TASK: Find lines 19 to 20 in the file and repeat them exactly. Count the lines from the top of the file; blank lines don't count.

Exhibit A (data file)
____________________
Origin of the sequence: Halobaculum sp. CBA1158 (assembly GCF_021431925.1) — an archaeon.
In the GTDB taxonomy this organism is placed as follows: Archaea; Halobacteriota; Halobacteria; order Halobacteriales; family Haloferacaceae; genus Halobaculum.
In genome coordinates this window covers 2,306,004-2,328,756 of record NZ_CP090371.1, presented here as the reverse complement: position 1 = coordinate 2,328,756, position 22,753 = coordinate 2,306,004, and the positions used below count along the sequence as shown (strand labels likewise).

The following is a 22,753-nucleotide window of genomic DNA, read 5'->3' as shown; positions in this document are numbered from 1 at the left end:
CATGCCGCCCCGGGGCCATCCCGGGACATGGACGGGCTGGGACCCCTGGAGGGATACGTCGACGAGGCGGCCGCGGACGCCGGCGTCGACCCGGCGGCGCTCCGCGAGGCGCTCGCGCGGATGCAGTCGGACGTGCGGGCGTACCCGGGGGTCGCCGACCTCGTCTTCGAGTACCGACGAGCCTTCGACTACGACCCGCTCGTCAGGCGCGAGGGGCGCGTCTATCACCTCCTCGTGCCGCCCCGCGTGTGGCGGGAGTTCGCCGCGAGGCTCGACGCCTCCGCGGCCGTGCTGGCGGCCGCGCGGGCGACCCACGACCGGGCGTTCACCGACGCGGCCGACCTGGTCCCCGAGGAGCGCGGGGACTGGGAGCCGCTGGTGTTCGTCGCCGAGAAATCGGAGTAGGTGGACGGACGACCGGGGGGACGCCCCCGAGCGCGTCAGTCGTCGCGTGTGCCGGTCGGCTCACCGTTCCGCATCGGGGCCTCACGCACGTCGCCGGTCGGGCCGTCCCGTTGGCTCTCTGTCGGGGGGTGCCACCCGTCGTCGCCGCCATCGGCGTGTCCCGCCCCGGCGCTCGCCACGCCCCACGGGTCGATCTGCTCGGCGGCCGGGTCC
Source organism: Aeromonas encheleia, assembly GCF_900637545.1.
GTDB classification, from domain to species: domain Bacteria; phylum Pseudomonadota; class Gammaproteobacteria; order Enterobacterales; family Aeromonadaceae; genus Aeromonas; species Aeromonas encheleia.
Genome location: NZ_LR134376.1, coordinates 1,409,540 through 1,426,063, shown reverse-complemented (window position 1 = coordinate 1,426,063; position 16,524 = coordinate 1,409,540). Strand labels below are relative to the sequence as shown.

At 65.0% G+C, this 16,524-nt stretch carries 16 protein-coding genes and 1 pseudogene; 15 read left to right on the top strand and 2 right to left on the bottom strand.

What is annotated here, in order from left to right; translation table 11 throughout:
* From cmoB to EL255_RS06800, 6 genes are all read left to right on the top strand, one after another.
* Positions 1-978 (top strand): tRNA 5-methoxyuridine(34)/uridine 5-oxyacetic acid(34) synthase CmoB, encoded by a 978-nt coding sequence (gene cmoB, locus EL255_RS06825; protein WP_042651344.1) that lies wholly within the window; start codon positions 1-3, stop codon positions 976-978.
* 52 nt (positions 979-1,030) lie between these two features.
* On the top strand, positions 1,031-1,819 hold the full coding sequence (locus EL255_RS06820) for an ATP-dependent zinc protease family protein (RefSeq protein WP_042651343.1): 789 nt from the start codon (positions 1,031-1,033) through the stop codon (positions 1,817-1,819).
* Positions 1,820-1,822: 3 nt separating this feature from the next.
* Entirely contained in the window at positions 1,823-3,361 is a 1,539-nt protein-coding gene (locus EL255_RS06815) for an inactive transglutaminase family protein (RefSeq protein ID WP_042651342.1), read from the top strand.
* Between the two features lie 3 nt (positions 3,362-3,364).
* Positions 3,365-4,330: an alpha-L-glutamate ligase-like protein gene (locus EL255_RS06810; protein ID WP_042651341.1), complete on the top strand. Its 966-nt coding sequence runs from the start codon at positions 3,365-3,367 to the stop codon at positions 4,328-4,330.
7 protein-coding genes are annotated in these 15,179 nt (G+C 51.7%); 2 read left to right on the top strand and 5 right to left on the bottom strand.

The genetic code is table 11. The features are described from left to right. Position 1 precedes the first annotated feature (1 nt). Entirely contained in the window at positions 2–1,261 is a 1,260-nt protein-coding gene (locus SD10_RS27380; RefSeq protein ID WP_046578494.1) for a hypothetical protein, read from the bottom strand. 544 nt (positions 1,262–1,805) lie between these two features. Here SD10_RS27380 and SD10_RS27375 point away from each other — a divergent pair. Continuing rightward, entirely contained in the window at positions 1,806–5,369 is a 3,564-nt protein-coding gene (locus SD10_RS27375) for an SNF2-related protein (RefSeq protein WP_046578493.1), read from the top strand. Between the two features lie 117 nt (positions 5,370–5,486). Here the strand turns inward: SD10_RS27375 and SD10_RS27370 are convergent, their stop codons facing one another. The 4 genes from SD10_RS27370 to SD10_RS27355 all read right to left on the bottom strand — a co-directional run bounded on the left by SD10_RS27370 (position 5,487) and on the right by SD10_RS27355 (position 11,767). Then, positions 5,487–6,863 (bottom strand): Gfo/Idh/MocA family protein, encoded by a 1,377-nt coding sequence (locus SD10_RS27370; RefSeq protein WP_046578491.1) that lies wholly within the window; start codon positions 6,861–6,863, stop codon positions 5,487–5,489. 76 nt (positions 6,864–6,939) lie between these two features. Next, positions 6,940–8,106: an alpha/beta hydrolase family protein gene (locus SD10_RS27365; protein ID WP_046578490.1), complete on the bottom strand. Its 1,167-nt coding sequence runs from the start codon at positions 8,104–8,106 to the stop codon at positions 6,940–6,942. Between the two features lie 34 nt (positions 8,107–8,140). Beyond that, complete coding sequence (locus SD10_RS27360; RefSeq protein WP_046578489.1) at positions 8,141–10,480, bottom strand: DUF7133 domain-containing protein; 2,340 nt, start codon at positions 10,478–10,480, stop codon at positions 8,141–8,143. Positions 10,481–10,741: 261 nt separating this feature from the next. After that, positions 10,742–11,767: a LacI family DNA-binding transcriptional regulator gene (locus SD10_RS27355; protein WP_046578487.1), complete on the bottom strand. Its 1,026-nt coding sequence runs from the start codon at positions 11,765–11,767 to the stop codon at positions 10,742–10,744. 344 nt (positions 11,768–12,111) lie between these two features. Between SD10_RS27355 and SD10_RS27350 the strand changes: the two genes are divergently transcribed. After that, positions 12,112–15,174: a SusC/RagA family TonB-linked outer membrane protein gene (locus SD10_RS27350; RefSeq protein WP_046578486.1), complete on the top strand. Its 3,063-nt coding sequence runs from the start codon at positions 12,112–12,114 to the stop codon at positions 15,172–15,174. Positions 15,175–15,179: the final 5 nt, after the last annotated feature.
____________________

7 protein-coding genes are annotated in these 15,179 nt (G+C 51.7%); 2 read left to right on the top strand and 5 right to left on the bottom strand.

The genetic code is table 11. The features are described from left to right. Position 1 precedes the first annotated feature (1 nt). Entirely contained in the window at positions 2–1,261 is a 1,260-nt protein-coding gene (locus SD10_RS27380; RefSeq protein ID WP_046578494.1) for a hypothetical protein, read from the bottom strand. 544 nt (positions 1,262–1,805) lie between these two features. Here SD10_RS27380 and SD10_RS27375 point away from each other — a divergent pair. Continuing rightward, entirely contained in the window at positions 1,806–5,369 is a 3,564-nt protein-coding gene (locus SD10_RS27375) for an SNF2-related protein (RefSeq protein WP_046578493.1), read from the top strand. Between the two features lie 117 nt (positions 5,370–5,486). Here the strand turns inward: SD10_RS27375 and SD10_RS27370 are convergent, their stop codons facing one another. The 4 genes from SD10_RS27370 to SD10_RS27355 all read right to left on the bottom strand — a co-directional run bounded on the left by SD10_RS27370 (position 5,487) and on the right by SD10_RS27355 (position 11,767). Then, positions 5,487–6,863 (bottom strand): Gfo/Idh/MocA family protein, encoded by a 1,377-nt coding sequence (locus SD10_RS27370; RefSeq protein WP_046578491.1) that lies wholly within the window; start codon positions 6,861–6,863, stop codon positions 5,487–5,489. 76 nt (positions 6,864–6,939) lie between these two features. Next, positions 6,940–8,106: an alpha/beta hydrolase family protein gene (locus SD10_RS27365; protein ID WP_046578490.1), complete on the bottom strand. Its 1,167-nt coding sequence runs from the start codon at positions 8,104–8,106 to the stop codon at positions 6,940–6,942. Between the two features lie 34 nt (positions 8,107–8,140). Beyond that, complete coding sequence (locus SD10_RS27360; RefSeq protein WP_046578489.1) at positions 8,141–10,480, bottom strand: DUF7133 domain-containing protein; 2,340 nt, start codon at positions 10,478–10,480, stop codon at positions 8,141–8,143. Positions 10,481–10,741: 261 nt separating this feature from the next. After that, positions 10,742–11,767: a LacI family DNA-binding transcriptional regulator gene (locus SD10_RS27355; protein WP_046578487.1), complete on the bottom strand. Its 1,026-nt coding sequence runs from the start codon at positions 11,765–11,767 to the stop codon at positions 10,742–10,744. 344 nt (positions 11,768–12,111) lie between these two features. Between SD10_RS27355 and SD10_RS27350 the strand changes: the two genes are divergently transcribed. After that, positions 12,112–15,174: a SusC/RagA family TonB-linked outer membrane protein gene (locus SD10_RS27350; RefSeq protein WP_046578486.1), complete on the top strand. Its 3,063-nt coding sequence runs from the start codon at positions 12,112–12,114 to the stop codon at positions 15,172–15,174. Positions 15,175–15,179: the final 5 nt, after the last annotated feature.